Vik­ing Range to pay $4.7M fine over self-start­ing ovens

Cus­tomers could not get the ovens turned off

The Commercial Appeal - - Business - JEFF AMY

JACK­SON, Miss. - A Mis­sis­sippi ap­pli­ance maker has agreed to pay a $4.7 mil­lion fed­eral fine for not re­port­ing that cer­tain ovens in free­stand­ing gas ranges could turn on by them­selves, with cus­tomers then some­times un­able to turn them off.

The U.S. Con­sumer Prod­uct Safety Com­mis­sion an­nounced the fine Thurs­day against Vik­ing Range, say­ing the com­pany had 170 re­ports of prob­lems with 15 mod­els it sold be­tween 2007 and 2014 be­fore it no­ti­fied the fed­eral watch­dog agency.

The Green­wood, Mis­sis­sippi, man­u­fac­turer was bought in 2012 by Mid­dleby Corp. of El­gin, Illi­nois.

Vik­ing sold more than 60,000 ranges in the United States and Canada with the de­fect be­tween July 2007 and June 2014. The ap­pli­ances were lux­ury goods, cost­ing be­tween $4,000 and $13,000. It is­sued a re­call in May 2015, say­ing it could fix the prob­lem with in-home re­pairs.

Un­der Thurs­day’s set­tle­ment, the com­pany doesn’t ad­mit to vi­o­lat­ing any fed­eral rules.

“Since the Mid­dleby ac­qui­si­tion of Vik­ing, the top pri­or­ity has been on mak­ing the ap­pli­ances top qual­ity and bring­ing the lat­est in­no­va­tion to all Vik­ing prod­ucts,” Vik­ing Pres­i­dent Kevin Brown told The Green­wood Com­mon­wealth in a state­ment. “We are con­fi­dent our prod­uct qual­ity is the best it’s ever been.”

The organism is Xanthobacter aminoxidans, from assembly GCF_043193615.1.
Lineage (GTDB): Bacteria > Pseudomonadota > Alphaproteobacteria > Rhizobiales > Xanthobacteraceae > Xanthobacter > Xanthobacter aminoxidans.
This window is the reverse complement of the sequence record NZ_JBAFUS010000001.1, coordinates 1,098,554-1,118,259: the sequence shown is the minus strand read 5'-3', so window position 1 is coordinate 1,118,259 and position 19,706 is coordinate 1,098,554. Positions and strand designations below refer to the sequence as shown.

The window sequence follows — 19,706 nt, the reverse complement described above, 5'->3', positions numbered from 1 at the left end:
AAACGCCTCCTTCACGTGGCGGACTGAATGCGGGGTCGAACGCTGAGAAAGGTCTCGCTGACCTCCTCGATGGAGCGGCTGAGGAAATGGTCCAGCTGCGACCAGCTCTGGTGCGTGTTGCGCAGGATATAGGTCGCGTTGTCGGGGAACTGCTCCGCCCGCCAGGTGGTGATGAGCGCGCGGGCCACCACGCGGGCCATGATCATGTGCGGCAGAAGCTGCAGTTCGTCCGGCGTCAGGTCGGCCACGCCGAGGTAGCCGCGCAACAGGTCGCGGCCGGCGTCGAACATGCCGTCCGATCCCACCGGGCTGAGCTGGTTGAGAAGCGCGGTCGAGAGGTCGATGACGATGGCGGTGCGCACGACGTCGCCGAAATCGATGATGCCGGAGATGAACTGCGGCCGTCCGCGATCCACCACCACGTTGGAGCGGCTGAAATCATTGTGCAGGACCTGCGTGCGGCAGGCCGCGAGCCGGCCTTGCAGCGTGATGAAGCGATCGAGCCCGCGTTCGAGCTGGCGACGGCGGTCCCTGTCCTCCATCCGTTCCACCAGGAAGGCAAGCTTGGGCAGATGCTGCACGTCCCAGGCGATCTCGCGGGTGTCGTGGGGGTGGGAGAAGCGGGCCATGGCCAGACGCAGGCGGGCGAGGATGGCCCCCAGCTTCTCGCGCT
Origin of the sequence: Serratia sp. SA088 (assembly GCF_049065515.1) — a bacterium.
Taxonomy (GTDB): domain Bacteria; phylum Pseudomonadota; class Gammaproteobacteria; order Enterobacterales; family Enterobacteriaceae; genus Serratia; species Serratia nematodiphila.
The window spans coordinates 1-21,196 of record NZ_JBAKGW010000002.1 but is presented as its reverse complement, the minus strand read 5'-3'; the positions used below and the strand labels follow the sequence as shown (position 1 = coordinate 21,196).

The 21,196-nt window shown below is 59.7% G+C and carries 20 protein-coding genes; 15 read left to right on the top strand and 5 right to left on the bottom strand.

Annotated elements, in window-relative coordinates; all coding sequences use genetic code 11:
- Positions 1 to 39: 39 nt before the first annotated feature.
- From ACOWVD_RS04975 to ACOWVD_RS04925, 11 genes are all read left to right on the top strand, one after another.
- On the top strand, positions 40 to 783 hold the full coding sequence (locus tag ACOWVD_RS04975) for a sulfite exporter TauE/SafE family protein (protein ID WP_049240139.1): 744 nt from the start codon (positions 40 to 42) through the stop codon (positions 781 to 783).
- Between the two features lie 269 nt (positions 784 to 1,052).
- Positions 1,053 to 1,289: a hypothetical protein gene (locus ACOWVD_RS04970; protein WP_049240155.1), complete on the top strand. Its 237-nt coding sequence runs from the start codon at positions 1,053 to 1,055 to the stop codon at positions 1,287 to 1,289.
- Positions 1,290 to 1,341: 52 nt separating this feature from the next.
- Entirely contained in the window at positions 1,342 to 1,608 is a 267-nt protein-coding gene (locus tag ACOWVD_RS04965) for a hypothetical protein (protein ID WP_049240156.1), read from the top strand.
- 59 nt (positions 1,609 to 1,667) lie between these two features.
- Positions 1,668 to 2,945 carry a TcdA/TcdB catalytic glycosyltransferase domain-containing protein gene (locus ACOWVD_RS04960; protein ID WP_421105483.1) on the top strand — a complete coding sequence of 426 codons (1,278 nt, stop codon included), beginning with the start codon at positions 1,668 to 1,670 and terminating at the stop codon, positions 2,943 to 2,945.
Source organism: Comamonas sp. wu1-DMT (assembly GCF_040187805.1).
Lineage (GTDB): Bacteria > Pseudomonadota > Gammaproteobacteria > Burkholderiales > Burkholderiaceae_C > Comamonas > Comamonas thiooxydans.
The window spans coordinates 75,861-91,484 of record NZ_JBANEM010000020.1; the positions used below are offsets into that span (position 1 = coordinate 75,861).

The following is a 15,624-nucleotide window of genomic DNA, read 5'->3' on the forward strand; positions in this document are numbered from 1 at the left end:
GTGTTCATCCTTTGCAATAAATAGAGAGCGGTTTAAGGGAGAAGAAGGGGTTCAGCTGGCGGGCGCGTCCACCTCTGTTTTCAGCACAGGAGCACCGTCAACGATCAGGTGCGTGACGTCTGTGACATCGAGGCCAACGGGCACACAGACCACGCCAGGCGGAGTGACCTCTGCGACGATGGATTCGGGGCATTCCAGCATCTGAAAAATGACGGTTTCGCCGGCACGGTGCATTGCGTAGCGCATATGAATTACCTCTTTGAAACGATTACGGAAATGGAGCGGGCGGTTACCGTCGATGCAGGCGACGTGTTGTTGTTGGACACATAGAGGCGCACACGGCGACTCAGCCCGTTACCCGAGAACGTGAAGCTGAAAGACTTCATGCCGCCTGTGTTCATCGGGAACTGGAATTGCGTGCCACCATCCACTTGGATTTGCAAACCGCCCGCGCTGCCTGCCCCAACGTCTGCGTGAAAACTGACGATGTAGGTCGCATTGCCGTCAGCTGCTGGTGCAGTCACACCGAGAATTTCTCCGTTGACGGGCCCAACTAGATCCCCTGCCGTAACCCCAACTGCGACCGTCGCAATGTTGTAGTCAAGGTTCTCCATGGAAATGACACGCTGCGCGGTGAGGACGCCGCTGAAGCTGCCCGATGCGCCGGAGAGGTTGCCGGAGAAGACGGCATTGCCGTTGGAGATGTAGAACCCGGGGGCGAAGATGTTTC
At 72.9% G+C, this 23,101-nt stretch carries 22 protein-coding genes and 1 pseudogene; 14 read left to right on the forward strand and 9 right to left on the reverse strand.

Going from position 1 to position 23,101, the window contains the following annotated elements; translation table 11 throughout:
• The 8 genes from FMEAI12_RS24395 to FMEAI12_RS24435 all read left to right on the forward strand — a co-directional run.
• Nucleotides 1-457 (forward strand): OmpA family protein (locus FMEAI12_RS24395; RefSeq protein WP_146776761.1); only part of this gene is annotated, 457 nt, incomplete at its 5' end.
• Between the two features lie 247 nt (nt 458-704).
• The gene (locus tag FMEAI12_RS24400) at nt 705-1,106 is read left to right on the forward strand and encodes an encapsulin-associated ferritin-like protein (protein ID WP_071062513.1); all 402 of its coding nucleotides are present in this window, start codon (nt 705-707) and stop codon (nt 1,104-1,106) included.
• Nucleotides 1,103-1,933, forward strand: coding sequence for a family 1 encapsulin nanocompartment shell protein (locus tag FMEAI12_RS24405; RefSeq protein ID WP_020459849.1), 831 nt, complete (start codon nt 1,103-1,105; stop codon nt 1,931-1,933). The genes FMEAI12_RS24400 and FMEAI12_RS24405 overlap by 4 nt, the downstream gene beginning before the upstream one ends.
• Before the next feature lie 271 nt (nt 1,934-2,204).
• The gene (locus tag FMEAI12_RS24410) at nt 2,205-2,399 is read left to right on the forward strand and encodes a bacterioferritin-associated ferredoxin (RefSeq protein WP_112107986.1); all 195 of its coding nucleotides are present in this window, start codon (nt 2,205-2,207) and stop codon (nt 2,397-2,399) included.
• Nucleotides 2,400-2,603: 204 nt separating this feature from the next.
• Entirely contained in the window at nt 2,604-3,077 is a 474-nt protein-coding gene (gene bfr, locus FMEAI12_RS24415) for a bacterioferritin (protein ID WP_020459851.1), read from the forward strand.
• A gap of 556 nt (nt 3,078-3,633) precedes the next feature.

A Mid­dleby spokes­woman couldn’t im­me­di­ately be reached for fur­ther com­ment.

As part of the set­tle­ment, Vik­ing also agreed to do more to en­sure it fol­lows fed­eral prod­uct safety law.

The com­mis­sion wrote that the ovens could get very hot, dam­ag­ing ar­eas sur­round­ing the range.

“Sev­eral con­sumers called 911 for as­sis­tance when they dis­cov­ered that the ranges had spon­ta­neously turned on and could not be turned off or dis­con­nected,” the com­mis­sion wrote in the set­tle­ment signed by Mid­dleby .

Mid­dleby, which paid $380 mil­lion for Vik­ing, sued the com­pany’s former own­ers in 2015, say­ing the sell­ers hid the prob­lem and didn’t set aside enough to cover war­ranty costs.

In the suit , Mid­dleby al­leged it spent at least $30 mil­lion on war­ranty costs and deal­ings with the Con­sumer Prod­uct Safety Com­mis­sion, plus “tens of mil­lions” more on Vik­ing to “re­build its brand im­age and rep­u­ta­tion.”

Mid­dleby said Vik­ing knew as early as 2011 that liq­uid could pool in­side the con­trol pan­els of ranges and cause the oven or grid­dle to “come on un­ex­pect­edly while the con­trol knobs were in the off po­si­tion.”

The suit said Vik­ing’s man­age­ment cre­ated spe­cial rules for cus­tomer safety rep­re­sen­ta­tives to han­dle the prob­lem, and said Vik­ing en­gi­neers re­pro­duced the prob­lem at head­quar­ters, “con­firm­ing that there was a se­ri­ous de­sign de­fect with the ranges.”

The former own­ers deny claims of wrong­do­ing. The law­suit is cur­rently sched­uled for trial in April 2018, ac­cord­ing to Delaware court records.

Last year, Mid­dleby Chair­man and CEO Se­lim Bas­soul told in­vestors that the re­call was still de­press­ing range sales.

“The re­call, it was like a cold shower on ev­ery­body,” he said on a March 2016 con­fer­ence call.

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